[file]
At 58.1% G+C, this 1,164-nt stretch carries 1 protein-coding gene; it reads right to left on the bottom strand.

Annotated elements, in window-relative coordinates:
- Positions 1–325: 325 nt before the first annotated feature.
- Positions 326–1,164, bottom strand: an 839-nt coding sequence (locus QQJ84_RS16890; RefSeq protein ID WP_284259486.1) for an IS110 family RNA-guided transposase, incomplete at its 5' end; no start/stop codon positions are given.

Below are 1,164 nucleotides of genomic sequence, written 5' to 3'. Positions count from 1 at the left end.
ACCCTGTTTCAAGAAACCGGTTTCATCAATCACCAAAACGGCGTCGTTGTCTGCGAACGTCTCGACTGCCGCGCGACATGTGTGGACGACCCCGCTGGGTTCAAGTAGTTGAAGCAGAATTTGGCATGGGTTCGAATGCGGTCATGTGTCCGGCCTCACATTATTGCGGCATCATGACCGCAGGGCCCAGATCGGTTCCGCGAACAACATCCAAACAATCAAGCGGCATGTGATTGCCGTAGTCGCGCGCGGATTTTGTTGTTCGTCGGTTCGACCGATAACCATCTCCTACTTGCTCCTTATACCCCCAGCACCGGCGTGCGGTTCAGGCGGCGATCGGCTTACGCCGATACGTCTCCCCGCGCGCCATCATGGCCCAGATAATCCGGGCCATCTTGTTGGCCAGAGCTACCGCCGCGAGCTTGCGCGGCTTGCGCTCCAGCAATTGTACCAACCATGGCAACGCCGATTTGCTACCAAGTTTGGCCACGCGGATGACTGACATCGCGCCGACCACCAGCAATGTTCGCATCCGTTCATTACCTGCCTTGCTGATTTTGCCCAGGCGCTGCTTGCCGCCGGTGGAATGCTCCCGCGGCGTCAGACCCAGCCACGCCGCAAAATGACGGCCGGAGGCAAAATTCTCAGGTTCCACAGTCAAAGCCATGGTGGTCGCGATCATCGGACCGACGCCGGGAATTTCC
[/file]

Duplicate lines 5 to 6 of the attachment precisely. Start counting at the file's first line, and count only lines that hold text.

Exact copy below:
Below are 1,164 nucleotides of genomic sequence, written 5' to 3'. Positions count from 1 at the left end.
ACCCTGTTTCAAGAAACCGGTTTCATCAATCACCAAAACGGCGTCGTTGTCTGCGAACGTCTCGACTGCCGCGCGACATGTGTGGACGACCCCGCTGGGTTCAAGTAGTTGAAGCAGAATTTGGCATGGGTTCGAATGCGGTCATGTGTCCGGCCTCACATTATTGCGGCATCATGACCGCAGGGCCCAGATCGGTTCCGCGAACAACATCCAAACAATCAAGCGGCATGTGATTGCCGTAGTCGCGCGCGGATTTTGTTGTTCGTCGGTTCGACCGATAACCATCTCCTACTTGCTCCTTATACCCCCAGCACCGGCGTGCGGTTCAGGCGGCGATCGGCTTACGCCGATACGTCTCCCCGCGCGCCATCATGGCCCAGATAATCCGGGCCATCTTGTTGGCCAGAGCTACCGCCGCGAGCTTGCGCGGCTTGCGCTCCAGCAATTGTACCAACCATGGCAACGCCGATTTGCTACCAAGTTTGGCCACGCGGATGACTGACATCGCGCCGACCACCAGCAATGTTCGCATCCGTTCATTACCTGCCTTGCTGATTTTGCCCAGGCGCTGCTTGCCGCCGGTGGAATGCTCCCGCGGCGTCAGACCCAGCCACGCCGCAAAATGACGGCCGGAGGCAAAATTCTCAGGTTCCACAGTCAAAGCCATGGTGGTCGCGATCATCGGACCGACGCCGGGAATTTCC